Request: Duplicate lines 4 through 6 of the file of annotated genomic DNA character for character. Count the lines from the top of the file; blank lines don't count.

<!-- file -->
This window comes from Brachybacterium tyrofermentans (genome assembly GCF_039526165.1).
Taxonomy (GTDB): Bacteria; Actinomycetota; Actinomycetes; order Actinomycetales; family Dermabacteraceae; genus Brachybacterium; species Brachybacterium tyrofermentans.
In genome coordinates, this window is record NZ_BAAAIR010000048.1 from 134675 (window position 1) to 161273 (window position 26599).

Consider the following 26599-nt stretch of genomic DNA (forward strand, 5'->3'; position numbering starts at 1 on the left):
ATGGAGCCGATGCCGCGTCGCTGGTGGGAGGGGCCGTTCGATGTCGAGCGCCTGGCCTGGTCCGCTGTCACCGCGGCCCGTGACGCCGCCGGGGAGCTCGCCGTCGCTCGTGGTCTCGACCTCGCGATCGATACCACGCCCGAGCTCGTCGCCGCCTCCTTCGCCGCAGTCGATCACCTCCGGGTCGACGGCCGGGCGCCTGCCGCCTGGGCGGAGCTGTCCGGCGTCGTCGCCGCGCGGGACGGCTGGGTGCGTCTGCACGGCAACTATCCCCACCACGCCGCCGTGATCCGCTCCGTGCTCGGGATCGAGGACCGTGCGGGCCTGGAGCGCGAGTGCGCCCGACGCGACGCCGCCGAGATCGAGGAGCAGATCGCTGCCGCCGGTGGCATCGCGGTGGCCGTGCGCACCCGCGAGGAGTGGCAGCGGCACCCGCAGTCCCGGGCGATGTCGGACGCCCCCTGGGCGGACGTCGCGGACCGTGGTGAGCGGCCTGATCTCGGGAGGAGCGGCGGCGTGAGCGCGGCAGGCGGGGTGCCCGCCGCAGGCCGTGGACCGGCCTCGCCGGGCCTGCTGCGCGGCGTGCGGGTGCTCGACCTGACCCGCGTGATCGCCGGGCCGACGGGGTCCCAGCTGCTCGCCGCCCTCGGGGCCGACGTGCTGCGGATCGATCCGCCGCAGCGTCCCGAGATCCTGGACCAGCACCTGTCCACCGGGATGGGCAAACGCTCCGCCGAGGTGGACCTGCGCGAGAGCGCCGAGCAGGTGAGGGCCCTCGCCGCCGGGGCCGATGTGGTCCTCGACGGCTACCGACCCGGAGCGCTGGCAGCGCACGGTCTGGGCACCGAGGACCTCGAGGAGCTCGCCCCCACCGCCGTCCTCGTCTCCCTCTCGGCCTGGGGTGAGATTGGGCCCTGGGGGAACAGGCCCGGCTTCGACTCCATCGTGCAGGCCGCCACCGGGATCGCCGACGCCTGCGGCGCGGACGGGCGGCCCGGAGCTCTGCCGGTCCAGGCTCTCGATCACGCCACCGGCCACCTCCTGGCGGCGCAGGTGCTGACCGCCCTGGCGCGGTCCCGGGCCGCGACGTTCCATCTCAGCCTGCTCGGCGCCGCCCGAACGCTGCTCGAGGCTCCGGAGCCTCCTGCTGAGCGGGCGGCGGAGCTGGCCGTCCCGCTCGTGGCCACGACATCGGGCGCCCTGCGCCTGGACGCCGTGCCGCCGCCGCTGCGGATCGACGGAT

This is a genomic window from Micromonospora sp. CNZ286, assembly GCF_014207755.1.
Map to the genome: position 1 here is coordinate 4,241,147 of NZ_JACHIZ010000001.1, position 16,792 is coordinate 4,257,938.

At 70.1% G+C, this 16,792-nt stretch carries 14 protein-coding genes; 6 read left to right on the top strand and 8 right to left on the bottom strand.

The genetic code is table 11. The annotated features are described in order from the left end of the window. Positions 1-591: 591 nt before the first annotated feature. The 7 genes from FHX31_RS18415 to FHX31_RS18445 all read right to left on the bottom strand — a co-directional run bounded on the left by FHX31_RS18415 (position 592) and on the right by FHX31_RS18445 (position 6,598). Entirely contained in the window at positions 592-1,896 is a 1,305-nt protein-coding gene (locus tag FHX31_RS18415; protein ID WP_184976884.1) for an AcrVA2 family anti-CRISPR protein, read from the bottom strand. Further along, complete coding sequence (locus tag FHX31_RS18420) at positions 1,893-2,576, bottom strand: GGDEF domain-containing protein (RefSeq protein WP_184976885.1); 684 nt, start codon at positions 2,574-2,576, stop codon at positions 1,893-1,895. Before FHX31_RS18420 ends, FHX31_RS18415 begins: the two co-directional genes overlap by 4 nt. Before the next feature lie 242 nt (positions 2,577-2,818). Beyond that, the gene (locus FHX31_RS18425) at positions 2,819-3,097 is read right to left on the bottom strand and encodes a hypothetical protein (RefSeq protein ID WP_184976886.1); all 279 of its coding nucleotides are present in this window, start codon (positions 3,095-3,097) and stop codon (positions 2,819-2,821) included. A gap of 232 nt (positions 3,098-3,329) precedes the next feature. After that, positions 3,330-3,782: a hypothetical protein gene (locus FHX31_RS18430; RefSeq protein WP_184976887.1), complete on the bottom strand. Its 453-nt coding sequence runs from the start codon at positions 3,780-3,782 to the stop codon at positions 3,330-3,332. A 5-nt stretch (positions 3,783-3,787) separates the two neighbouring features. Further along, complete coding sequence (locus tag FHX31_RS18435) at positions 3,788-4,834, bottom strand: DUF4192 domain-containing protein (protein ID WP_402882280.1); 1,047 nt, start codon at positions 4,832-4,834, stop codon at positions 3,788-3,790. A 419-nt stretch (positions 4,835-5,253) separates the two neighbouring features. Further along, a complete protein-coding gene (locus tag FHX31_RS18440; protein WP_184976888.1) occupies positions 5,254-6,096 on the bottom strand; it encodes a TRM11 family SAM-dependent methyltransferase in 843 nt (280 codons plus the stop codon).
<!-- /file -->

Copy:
Consider the following 26599-nt stretch of genomic DNA (forward strand, 5'->3'; position numbering starts at 1 on the left):
ATGGAGCCGATGCCGCGTCGCTGGTGGGAGGGGCCGTTCGATGTCGAGCGCCTGGCCTGGTCCGCTGTCACCGCGGCCCGTGACGCCGCCGGGGAGCTCGCCGTCGCTCGTGGTCTCGACCTCGCGATCGATACCACGCCCGAGCTCGTCGCCGCCTCCTTCGCCGCAGTCGATCACCTCCGGGTCGACGGCCGGGCGCCTGCCGCCTGGGCGGAGCTGTCCGGCGTCGTCGCCGCGCGGGACGGCTGGGTGCGTCTGCACGGCAACTATCCCCACCACGCCGCCGTGATCCGCTCCGTGCTCGGGATCGAGGACCGTGCGGGCCTGGAGCGCGAGTGCGCCCGACGCGACGCCGCCGAGATCGAGGAGCAGATCGCTGCCGCCGGTGGCATCGCGGTGGCCGTGCGCACCCGCGAGGAGTGGCAGCGGCACCCGCAGTCCCGGGCGATGTCGGACGCCCCCTGGGCGGACGTCGCGGACCGTGGTGAGCGGCCTGATCTCGGGAGGAGCGGCGGCGTGAGCGCGGCAGGCGGGGTGCCCGCCGCAGGCCGTGGACCGGCCTCGCCGGGCCTGCTGCGCGGCGTGCGGGTGCTCGACCTGACCCGCGTGATCGCCGGGCCGACGGGGTCCCAGCTGCTCGCCGCCCTCGGGGCCGACGTGCTGCGGATCGATCCGCCGCAGCGTCCCGAGATCCTGGACCAGCACCTGTCCACCGGGATGGGCAAACGCTCCGCCGAGGTGGACCTGCGCGAGAGCGCCGAGCAGGTGAGGGCCCTCGCCGCCGGGGCCGATGTGGTCCTCGACGGCTACCGACCCGGAGCGCTGGCAGCGCACGGTCTGGGCACCGAGGACCTCGAGGAGCTCGCCCCCACCGCCGTCCTCGTCTCCCTCTCGGCCTGGGGTGAGATTGGGCCCTGGGGGAACAGGCCCGGCTTCGACTCCATCGTGCAGGCCGCCACCGGGATCGCCGACGCCTGCGGCGCGGACGGGCGGCCCGGAGCTCTGCCGGTCCAGGCTCTCGATCACGCCACCGGCCACCTCCTGGCGGCGCAGGTGCTGACCGCCCTGGCGCGGTCCCGGGCCGCGACGTTCCATCTCAGCCTGCTCGGCGCCGCCCGAACGCTGCTCGAGGCTCCGGAGCCTCCTGCTGAGCGGGCGGCGGAGCTGGCCGTCCCGCTCGTGGCCACGACATCGGGCGCCCTGCGCCTGGACGCCGTGCCGCCGCCGCTGCGGATCGACGGAT

This is a genomic window from Micromonospora sp. CNZ286, assembly GCF_014207755.1.